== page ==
"The Crucible" by Arthur Miller.
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Miller wrote The Crucible in direct response to Senator Joseph McCarthy's investigations (extremely controversial investigations) meant to root out Communist sympathizers here in the United States during the Cold War. These investigations stirred up a fervor much like those of the Salem witch trials (false allegations, ect.), and pitted one citizen against the others as amnesty was promised to those accused ready to confess or identify Red sympathizers.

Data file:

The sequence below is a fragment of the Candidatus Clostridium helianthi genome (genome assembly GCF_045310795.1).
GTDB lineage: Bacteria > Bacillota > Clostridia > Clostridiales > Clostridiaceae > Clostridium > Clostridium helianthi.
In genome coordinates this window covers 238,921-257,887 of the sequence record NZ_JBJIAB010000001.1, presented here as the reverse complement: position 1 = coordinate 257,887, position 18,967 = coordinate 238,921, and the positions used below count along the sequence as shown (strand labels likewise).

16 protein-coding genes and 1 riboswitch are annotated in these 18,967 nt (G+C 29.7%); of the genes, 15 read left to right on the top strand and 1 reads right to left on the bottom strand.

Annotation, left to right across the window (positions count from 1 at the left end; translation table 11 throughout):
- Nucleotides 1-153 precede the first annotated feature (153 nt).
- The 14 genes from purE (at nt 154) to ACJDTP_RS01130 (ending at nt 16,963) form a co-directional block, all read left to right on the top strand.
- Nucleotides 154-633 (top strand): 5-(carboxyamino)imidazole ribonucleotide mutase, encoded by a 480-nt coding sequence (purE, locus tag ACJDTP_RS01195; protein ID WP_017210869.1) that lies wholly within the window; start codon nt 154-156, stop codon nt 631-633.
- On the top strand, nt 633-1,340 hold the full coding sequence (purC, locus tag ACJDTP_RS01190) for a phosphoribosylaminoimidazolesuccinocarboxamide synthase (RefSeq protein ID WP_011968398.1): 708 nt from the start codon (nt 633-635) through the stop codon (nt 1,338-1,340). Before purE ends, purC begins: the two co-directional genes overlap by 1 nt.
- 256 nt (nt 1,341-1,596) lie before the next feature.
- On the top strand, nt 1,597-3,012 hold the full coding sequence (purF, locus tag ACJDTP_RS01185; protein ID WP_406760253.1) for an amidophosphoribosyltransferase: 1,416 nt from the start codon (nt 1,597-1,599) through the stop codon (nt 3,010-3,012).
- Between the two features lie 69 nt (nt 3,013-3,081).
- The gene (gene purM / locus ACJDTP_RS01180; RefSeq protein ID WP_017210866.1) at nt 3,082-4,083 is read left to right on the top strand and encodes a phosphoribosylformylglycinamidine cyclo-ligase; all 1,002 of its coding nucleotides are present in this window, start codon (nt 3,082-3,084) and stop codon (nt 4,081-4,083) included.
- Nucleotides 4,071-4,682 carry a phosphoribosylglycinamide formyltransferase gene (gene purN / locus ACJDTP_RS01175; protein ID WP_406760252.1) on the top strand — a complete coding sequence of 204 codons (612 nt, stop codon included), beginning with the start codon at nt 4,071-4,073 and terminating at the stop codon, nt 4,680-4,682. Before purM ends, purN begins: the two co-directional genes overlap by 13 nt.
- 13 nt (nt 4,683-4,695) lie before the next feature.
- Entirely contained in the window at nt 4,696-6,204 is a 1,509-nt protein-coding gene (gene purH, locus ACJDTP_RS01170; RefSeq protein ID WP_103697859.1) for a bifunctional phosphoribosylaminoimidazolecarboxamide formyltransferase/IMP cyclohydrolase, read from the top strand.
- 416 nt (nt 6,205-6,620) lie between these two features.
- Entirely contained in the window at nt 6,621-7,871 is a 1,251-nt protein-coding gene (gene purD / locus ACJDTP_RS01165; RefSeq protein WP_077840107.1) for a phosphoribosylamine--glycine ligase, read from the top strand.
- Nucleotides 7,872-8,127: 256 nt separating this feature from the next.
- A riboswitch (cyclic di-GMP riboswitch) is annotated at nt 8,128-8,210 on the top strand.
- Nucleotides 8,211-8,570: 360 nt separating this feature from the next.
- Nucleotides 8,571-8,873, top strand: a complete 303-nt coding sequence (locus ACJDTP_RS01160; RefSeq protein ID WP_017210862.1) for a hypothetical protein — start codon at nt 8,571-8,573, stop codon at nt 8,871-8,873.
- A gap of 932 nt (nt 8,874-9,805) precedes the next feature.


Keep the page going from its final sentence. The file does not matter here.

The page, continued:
As for the second part of your question, I think Miller answers it best.
"All this I understood. I had not approached the witchcraft out of nowhere, or from purely social and political considerations. My own marriage of twelve years was teetering and I knew more than I wished to know about where the blame lay. That John Proctor the sinner might overturn his paralyzing personal guilt and become the most forthright voice against the madness around him was a reassurance to me, and, I suppose, an inspiration: it demonstrated that a clear moral outcry could still spring even from an ambiguously unblemished soul. Moving crabwise across the profusion of evidence, I sensed that I had at last found something of myself in it, and a play began to accumulate around this man."
Why I Wrote the Crucible"/ Arthur Miller